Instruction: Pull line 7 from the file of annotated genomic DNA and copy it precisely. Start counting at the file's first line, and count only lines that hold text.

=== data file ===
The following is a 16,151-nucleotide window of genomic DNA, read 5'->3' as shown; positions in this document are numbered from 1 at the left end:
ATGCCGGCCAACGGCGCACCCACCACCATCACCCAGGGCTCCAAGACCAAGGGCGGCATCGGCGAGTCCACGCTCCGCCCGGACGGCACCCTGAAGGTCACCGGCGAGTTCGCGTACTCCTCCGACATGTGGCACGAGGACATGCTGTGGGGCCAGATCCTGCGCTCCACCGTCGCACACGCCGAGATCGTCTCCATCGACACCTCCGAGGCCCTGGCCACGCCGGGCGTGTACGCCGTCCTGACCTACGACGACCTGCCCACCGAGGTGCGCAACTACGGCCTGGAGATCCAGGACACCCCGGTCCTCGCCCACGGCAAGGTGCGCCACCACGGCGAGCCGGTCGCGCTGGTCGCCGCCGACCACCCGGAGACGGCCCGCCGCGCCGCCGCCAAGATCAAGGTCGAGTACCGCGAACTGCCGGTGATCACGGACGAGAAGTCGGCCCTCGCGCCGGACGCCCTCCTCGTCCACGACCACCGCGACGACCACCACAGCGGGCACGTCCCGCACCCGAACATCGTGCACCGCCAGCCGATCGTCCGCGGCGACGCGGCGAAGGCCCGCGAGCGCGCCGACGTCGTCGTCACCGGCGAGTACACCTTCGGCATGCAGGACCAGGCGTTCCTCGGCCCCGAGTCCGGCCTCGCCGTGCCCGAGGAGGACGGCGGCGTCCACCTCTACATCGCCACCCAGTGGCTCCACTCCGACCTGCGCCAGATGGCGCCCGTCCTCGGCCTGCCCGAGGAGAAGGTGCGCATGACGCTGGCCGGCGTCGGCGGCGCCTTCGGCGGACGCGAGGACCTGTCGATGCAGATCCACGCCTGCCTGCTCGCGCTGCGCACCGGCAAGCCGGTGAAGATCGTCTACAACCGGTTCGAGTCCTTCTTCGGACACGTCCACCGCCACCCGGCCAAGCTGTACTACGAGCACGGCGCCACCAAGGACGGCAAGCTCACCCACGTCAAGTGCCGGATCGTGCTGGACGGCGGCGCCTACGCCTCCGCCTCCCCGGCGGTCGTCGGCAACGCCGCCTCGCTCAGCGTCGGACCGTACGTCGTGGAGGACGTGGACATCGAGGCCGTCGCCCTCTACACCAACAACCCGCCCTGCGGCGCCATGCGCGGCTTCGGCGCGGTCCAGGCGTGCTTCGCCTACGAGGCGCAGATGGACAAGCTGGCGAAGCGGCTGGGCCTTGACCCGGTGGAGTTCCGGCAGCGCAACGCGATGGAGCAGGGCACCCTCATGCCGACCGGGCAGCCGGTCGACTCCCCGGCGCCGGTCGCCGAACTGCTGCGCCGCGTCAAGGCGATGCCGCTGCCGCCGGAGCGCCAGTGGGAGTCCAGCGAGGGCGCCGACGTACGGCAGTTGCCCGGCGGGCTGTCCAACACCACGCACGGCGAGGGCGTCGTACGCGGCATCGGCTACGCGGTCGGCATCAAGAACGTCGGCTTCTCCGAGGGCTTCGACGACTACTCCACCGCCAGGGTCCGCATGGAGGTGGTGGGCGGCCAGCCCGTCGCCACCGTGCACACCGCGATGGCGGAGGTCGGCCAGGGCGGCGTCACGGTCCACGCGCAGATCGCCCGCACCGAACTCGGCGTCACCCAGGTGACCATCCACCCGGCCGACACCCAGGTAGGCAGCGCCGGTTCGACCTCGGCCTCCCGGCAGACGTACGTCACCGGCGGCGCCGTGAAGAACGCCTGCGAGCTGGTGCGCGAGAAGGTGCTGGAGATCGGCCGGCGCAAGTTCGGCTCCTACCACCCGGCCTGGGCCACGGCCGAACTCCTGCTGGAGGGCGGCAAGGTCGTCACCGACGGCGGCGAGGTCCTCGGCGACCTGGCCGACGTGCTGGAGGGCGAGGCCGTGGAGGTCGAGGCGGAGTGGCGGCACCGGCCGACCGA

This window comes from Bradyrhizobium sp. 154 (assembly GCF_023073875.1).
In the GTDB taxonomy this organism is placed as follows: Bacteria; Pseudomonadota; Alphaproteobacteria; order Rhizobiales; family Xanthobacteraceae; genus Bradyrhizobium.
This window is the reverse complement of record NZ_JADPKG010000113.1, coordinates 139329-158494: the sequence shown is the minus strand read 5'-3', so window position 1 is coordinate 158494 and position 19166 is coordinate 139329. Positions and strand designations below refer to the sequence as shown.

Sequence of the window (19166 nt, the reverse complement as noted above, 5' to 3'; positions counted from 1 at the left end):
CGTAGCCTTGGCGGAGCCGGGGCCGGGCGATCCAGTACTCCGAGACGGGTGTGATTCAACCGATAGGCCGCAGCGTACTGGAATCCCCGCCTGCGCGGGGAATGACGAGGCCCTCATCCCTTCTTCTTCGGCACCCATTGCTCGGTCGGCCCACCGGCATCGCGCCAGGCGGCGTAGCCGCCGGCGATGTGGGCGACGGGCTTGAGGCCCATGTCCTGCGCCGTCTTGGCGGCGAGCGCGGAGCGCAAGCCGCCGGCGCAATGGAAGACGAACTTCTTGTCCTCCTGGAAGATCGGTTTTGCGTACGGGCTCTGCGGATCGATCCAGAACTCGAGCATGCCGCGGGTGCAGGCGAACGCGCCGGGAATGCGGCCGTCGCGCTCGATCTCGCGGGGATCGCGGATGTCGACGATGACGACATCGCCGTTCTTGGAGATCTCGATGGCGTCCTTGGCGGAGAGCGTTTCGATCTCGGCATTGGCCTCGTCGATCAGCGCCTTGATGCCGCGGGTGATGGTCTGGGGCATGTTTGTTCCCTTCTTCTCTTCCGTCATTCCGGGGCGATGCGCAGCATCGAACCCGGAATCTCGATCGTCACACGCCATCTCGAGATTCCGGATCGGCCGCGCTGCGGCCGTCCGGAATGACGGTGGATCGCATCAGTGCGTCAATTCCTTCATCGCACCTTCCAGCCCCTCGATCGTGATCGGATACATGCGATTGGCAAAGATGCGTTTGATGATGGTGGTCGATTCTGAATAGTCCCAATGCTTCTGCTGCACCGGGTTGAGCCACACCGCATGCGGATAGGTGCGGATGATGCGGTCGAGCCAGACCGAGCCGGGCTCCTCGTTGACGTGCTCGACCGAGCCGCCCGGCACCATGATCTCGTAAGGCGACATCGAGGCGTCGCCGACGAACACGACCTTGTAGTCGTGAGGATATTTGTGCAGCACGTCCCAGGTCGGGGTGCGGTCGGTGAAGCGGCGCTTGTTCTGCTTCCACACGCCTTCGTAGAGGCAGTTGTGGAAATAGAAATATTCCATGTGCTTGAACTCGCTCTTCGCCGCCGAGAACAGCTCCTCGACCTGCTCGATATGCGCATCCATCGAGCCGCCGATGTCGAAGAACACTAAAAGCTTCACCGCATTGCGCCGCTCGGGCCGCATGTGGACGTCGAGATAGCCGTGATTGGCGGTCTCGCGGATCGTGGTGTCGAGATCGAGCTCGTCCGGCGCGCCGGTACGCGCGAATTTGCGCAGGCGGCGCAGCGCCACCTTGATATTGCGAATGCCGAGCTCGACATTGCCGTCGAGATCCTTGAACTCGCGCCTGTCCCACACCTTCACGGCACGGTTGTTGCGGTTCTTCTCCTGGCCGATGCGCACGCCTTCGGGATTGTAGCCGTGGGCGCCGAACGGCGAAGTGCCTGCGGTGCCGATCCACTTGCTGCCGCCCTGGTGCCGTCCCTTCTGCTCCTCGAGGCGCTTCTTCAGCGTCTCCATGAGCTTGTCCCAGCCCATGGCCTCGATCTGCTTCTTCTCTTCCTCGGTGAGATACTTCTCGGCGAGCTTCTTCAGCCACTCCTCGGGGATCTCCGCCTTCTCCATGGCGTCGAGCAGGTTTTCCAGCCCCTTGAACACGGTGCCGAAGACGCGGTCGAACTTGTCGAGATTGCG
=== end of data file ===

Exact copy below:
CGTAGCCTTGGCGGAGCCGGGGCCGGGCGATCCAGTACTCCGAGACGGGTGTGATTCAACCGATAGGCCGCAGCGTACTGGAATCCCCGCCTGCGCGGGGAATGACGAGGCCCTCATCCCTTCTTCTTCGGCACCCATTGCTCGGTCGGCCCACCGGCATCGCGCCAGGCGGCGTAGCCGCCGGCGATGTGGGCGACGGGCTTGAGGCCCATGTCCTGCGCCGTCTTGGCGGCGAGCGCGGAGCGCAAGCCGCCGGCGCAATGGAAGACGAACTTCTTGTCCTCCTGGAAGATCGGTTTTGCGTACGGGCTCTGCGGATCGATCCAGAACTCGAGCATGCCGCGGGTGCAGGCGAACGCGCCGGGAATGCGGCCGTCGCGCTCGATCTCGCGGGGATCGCGGATGTCGACGATGACGACATCGCCGTTCTTGGAGATCTCGATGGCGTCCTTGGCGGAGAGCGTTTCGATCTCGGCATTGGCCTCGTCGATCAGCGCCTTGATGCCGCGGGTGATGGTCTGGGGCATGTTTGTTCCCTTCTTCTCTTCCGTCATTCCGGGGCGATGCGCAGCATCGAACCCGGAATCTCGATCGTCACACGCCATCTCGAGATTCCGGATCGGCCGCGCTGCGGCCGTCCGGAATGACGGTGGATCGCATCAGTGCGTCAATTCCTTCATCGCACCTTCCAGCCCCTCGATCGTGATCGGATACATGCGATTGGCAAAGATGCGTTTGATGATGGTGGTCGATTCTGAATAGTCCCAATGCTTCTGCTGCACCGGGTTGAGCCACACCGCATGCGGATAGGTGCGGATGATGCGGTCGAGCCAGACCGAGCCGGGCTCCTCGTTGACGTGCTCGACCGAGCCGCCCGGCACCATGATCTCGTAAGGCGACATCGAGGCGTCGCCGACGAACACGACCTTGTAGTCGTGAGGATATTTGTGCAGCACGTCCCAGGTCGGGGTGCGGTCGGTGAAGCGGCGCTTGTTCTGCTTCCACACGCCTTCGTAGAGGCAGTTGTGGAAATAGAAATATTCCATGTGCTTGAACTCGCTCTTCGCCGCCGAGAACAGCTCCTCGACCTGCTCGATATGCGCATCCATCGAGCCGCCGATGTCGAAGAACACTAAAAGCTTCACCGCATTGCGCCGCTCGGGCCGCATGTGGACGTCGAGATAGCCGTGATTGGCGGTCTCGCGGATCGTGGTGTCGAGATCGAGCTCGTCCGGCGCGCCGGTACGCGCGAATTTGCGCAGGCGGCGCAGCGCCACCTTGATATTGCGAATGCCGAGCTCGACATTGCCGTCGAGATCCTTGAACTCGCGCCTGTCCCACACCTTCACGGCACGGTTGTTGCGGTTCTTCTCCTGGCCGATGCGCACGCCTTCGGGATTGTAGCCGTGGGCGCCGAACGGCGAAGTGCCTGCGGTGCCGATCCACTTGCTGCCGCCCTGGTGCCGTCCCTTCTGCTCCTCGAGGCGCTTCTTCAGCGTCTCCATGAGCTTGTCCCAGCCCATGGCCTCGATCTGCTTCTTCTCTTCCTCGGTGAGATACTTCTCGGCGAGCTTCTTCAGCCACTCCTCGGGGATCTCCGCCTTCTCCATGGCGTCGAGCAGGTTTTCCAGCCCCTTGAACACGGTGCCGAAGACGCGGTCGAACTTGTCGAGATTGCG